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Trade secrets

A trade secret is proprietary technology or know-how that contributes to the success of a business. It is considered intellectual property but unlike patents and copyrights is not specifically protected by law.

Expanded Definition

The best known example is the Coca-Cola formula, a unique recipe that has been successfully protected for over a century. But other information can include key customer lists, techniques used to make or market a product, etc.

As employees move from one employer to another, few secrets remain secret for long. Where new technology is involved a patent is safer choice in that the law specifically protects the invention. However, others point out that the life of a patent is only 17 to 20 years and throughout that period, your invention is published and available to the public and to competitors. A properly protected trade secret can be kept proprietary for decades or centuries.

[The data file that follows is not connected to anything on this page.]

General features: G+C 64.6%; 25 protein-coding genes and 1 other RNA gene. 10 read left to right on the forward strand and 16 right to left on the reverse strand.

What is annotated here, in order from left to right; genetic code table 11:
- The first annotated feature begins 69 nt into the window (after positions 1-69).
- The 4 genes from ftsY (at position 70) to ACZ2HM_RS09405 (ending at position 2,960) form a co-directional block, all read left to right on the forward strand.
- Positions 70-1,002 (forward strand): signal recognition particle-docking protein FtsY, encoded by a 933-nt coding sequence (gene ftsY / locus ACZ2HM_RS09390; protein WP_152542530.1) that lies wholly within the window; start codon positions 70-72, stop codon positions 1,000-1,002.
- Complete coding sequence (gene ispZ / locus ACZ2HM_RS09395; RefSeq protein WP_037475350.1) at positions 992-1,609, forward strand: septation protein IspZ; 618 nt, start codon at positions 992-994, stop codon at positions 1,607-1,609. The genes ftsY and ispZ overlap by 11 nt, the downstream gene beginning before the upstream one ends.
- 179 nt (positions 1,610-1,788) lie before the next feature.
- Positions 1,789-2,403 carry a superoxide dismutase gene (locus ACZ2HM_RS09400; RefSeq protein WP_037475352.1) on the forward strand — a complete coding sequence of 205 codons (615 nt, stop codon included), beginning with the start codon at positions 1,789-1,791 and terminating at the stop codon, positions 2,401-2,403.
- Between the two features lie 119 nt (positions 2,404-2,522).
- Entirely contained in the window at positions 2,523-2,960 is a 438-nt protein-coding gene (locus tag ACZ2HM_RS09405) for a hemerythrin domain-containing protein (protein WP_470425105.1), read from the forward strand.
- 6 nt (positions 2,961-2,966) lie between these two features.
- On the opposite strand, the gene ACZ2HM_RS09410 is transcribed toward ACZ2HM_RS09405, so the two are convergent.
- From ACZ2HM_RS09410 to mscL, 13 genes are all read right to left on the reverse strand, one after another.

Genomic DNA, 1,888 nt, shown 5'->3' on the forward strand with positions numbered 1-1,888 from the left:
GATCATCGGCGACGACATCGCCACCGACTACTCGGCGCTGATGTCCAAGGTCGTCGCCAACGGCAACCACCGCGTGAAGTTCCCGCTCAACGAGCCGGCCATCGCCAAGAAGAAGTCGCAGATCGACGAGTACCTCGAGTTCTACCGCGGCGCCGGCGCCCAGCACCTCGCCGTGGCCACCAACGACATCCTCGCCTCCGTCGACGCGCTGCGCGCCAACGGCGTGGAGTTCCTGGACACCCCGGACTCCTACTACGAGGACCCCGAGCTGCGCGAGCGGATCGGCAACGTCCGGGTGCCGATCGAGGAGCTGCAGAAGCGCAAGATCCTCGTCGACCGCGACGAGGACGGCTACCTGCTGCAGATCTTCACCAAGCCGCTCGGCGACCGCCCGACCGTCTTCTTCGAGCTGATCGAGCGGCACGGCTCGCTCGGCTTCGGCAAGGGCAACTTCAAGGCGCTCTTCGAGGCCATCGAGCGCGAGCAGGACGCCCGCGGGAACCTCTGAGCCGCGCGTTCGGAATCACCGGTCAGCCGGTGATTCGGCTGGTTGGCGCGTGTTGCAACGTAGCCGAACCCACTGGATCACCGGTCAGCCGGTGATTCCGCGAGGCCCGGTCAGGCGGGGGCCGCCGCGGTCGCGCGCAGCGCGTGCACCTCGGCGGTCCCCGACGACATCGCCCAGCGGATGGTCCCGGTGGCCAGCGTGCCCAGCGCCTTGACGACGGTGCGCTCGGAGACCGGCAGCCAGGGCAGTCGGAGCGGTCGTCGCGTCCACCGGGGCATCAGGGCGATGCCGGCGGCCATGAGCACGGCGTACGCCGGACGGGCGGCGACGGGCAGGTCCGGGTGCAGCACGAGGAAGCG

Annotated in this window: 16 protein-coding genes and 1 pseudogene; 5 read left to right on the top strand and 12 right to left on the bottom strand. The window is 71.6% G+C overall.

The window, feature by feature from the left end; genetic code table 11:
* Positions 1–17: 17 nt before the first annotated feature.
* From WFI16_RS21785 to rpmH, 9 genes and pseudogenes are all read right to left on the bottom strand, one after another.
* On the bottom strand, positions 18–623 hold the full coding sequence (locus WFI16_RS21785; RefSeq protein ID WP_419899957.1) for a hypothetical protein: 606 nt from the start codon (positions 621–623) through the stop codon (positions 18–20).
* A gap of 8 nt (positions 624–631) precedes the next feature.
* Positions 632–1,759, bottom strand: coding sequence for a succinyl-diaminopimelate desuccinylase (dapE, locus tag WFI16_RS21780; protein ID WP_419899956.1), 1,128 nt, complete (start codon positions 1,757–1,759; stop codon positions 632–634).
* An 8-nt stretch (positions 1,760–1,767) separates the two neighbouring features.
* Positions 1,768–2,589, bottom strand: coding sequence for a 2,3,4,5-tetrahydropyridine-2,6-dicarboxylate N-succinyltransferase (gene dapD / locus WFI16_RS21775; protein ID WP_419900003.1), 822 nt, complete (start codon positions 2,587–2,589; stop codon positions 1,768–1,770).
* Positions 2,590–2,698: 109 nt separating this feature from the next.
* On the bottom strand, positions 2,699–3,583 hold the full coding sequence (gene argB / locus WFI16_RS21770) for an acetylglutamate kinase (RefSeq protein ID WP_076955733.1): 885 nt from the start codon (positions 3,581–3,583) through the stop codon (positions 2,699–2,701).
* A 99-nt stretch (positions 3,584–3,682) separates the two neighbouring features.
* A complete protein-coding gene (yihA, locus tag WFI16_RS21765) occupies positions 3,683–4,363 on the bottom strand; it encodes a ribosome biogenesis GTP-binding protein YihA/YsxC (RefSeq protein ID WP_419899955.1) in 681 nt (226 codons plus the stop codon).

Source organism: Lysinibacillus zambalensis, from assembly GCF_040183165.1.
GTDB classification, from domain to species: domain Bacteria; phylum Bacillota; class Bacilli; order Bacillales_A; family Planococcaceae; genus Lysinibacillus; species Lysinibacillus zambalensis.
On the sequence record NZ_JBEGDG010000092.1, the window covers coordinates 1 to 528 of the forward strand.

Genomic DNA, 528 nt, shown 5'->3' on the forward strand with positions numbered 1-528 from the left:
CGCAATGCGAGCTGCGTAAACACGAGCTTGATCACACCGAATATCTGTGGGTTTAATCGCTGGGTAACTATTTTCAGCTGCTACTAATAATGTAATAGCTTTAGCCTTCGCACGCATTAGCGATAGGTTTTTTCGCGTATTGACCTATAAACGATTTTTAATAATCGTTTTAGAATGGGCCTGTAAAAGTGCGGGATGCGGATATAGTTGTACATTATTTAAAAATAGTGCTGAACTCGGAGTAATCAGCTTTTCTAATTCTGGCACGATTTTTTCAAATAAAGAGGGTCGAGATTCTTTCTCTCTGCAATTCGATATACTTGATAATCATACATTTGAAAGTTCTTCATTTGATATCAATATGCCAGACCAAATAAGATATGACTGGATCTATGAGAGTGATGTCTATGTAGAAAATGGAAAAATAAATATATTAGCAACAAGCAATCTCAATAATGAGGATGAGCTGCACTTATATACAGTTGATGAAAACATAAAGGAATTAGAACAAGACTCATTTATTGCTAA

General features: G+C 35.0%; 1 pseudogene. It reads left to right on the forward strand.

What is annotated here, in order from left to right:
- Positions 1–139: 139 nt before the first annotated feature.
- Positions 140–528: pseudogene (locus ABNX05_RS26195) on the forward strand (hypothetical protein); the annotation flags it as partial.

Where a secret formula is involved, the most common technique to protect the formula is to prepare a series of concentrates, usually at different locations, and then supply them to downstream users with code names. Hence, Coca-Cola bottlers received Coca-Cola syrup, and the makers of Coca-Cola syrup probably receive one or more concentrates that are combined to make the syrup. This way, few employees need to know what ingredients go into the finished product. They know only their part of the formula.

Still if the secret leaks out, it can be difficult to protect in court. The burden of proof is on the owner of the trade secret. How does he know that his formula is being used unless he has access to the production facilities where it is made? If it was reverse engineered or developed independently, is that a violation?

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